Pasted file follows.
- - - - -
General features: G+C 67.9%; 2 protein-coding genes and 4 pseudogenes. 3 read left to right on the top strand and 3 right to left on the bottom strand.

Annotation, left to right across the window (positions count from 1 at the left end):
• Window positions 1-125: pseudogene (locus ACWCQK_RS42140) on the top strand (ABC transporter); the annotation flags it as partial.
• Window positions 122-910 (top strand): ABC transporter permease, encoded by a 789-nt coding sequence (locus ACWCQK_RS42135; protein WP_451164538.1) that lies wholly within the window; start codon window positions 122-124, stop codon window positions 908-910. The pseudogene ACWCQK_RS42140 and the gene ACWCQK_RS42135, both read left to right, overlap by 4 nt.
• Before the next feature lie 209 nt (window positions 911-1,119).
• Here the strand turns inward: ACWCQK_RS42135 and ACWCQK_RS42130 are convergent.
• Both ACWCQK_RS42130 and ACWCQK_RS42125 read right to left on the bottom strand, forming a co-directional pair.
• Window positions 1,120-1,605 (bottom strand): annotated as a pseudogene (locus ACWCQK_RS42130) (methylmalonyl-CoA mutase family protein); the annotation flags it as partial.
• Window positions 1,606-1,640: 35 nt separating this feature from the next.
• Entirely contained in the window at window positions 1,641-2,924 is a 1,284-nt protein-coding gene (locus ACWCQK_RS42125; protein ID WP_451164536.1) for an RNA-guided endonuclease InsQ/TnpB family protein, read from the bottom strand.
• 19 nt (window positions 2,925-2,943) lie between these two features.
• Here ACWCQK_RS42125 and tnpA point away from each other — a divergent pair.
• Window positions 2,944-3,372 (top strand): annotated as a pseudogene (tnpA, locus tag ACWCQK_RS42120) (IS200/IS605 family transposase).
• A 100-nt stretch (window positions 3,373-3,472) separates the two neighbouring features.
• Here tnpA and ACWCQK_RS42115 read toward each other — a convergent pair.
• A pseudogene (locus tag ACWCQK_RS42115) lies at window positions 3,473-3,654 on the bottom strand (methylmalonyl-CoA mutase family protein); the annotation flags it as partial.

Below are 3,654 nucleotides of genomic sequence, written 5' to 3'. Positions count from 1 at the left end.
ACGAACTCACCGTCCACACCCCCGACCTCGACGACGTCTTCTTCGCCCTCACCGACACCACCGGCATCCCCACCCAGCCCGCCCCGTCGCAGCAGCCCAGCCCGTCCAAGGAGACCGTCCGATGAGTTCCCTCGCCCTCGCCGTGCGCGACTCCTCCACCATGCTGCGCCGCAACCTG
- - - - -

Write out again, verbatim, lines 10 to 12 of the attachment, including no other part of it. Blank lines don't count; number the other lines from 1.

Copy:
• Entirely contained in the window at window positions 1,641-2,924 is a 1,284-nt protein-coding gene (locus ACWCQK_RS42125; protein ID WP_451164536.1) for an RNA-guided endonuclease InsQ/TnpB family protein, read from the bottom strand.
• 19 nt (window positions 2,925-2,943) lie between these two features.
• Here ACWCQK_RS42125 and tnpA point away from each other — a divergent pair.